MHM: Since then, the company has grown to become one of the larger material handling equipment distributors in the Midwest.
We certainly have. We now employ more than 500 people in our 25 branches in four states. We've kept our focus on offering powered industrial products, along with basic racking and shelving and kept looking for ways to solve customers' problems.
MHM: So then the idea was customer service?
Absolutely. We've stayed away from big conveyor applications and stuck with lift trucks and allied products. [The company offers Caterpillar, Mitsubishi, Kalmar and Royal lift trucks in its equipment line.] And we handle other products to improve working conditions, such as floor sweepers and platform lifts. Another product my dad saw the benefit of when few others did, was the Trackmobile. It's a railcar switcher invented over here in Illinois in the early 1950s. Dad sold the first one built and it's become an important segment of our business.
MHM: Part of the value proposition is seeing benefits others might not see, selling concepts rather than products, and what else?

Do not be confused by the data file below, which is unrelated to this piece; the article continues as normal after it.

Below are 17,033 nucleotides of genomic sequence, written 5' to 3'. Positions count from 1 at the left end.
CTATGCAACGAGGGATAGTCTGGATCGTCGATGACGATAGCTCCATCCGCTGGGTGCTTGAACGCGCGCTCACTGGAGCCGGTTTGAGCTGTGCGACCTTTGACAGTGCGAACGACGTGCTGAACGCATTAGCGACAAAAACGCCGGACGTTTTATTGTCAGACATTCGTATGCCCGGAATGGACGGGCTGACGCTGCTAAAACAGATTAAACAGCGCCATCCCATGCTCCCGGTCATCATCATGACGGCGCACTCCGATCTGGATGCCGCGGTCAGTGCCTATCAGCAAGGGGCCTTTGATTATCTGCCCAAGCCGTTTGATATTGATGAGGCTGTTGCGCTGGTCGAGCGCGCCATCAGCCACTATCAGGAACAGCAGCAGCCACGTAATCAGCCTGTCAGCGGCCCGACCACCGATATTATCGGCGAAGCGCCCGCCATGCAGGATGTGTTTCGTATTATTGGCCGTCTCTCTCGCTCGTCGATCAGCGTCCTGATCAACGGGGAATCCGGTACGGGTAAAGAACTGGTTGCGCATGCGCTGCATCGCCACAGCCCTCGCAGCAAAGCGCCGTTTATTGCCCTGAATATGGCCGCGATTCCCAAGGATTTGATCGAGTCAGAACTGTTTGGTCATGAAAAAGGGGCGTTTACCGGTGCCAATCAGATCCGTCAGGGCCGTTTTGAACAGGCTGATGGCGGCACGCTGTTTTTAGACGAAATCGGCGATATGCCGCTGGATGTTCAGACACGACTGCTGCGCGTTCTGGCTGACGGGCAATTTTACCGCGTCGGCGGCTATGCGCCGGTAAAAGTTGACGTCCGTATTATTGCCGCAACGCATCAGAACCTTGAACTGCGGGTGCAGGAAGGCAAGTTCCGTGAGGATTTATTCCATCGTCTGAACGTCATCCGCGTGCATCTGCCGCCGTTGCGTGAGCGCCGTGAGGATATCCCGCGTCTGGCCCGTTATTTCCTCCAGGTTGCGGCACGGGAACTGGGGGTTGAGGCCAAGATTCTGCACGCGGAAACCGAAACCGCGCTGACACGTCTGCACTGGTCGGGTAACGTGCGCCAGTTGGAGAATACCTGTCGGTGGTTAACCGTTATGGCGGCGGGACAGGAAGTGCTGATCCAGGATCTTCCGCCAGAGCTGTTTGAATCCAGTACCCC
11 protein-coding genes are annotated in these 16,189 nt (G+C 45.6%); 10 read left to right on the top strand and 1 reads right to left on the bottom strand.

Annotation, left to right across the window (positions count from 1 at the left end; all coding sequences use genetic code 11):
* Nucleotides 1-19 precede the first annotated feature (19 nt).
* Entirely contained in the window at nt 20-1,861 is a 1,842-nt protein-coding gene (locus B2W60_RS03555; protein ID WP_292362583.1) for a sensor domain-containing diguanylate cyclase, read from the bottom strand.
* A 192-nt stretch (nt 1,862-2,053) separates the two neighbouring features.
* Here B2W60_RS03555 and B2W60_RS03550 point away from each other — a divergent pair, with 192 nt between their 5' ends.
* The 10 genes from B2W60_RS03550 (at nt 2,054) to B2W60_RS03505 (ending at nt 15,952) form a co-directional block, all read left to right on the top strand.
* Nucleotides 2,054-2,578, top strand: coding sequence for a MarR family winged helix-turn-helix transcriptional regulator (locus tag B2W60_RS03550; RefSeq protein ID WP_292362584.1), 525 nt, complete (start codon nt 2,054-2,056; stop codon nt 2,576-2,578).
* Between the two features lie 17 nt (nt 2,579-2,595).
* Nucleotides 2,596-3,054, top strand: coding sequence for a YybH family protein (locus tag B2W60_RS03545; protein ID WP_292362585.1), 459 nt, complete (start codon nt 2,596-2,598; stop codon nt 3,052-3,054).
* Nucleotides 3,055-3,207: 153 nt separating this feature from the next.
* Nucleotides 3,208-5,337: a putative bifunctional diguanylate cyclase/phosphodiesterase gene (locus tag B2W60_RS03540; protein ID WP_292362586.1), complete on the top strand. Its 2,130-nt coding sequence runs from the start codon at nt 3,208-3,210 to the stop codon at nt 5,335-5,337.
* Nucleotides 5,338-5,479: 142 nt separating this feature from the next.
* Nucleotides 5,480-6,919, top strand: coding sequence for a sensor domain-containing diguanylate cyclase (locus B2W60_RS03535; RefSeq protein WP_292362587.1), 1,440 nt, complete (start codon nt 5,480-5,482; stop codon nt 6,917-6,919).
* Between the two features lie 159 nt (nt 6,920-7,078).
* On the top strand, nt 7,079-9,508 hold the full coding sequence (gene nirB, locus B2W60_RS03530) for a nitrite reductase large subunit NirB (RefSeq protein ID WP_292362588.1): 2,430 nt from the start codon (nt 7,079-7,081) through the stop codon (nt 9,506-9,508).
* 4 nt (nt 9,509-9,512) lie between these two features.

You need a simple mission. Our whole idea is based on scriptural principles: Taking care of people and treating them as we'd like to be treated. We apply those principles to our customers and suppliers, as well as our employees.
MHM: What benefits can a company or individual get from belonging to an organization like MHEDA?
It's a great organization. We joined in 1955 and dad said the only reason he was not considered a founder was because he was busy the day the founders held their first meeting! You can learn only so much from text books, manufacturers' training and seminars. You can also learn an equal amount from your peers. I believe that God gives everyone special gifts and you have to seek those out. There's never a time that I don't visit another distributor or go to a meeting, that I don't learn some simple little thing that improves our business. Contact with your peers is the only way to pick up those little innovations or best practices that someone else has learned, maybe the hard way.
MHM: The challenges your father faced seem obvious in retrospect. What kinds of challenges are you facing today?
The classic challenge exists in that the whole distribution channel is being challenged in so many ways. Business is more competitive that it ever was. And that drives all kinds of things, supply-chain management for example. Now we have all sorts of people who were not involved in material handling as recently as five years ago.
MHM: How does a firm work through that?
The great thing about our free-market system is that it drives itself down to the most efficient way of doing business. You have to be in line with that, recognize that change is coming, or you get run over by it.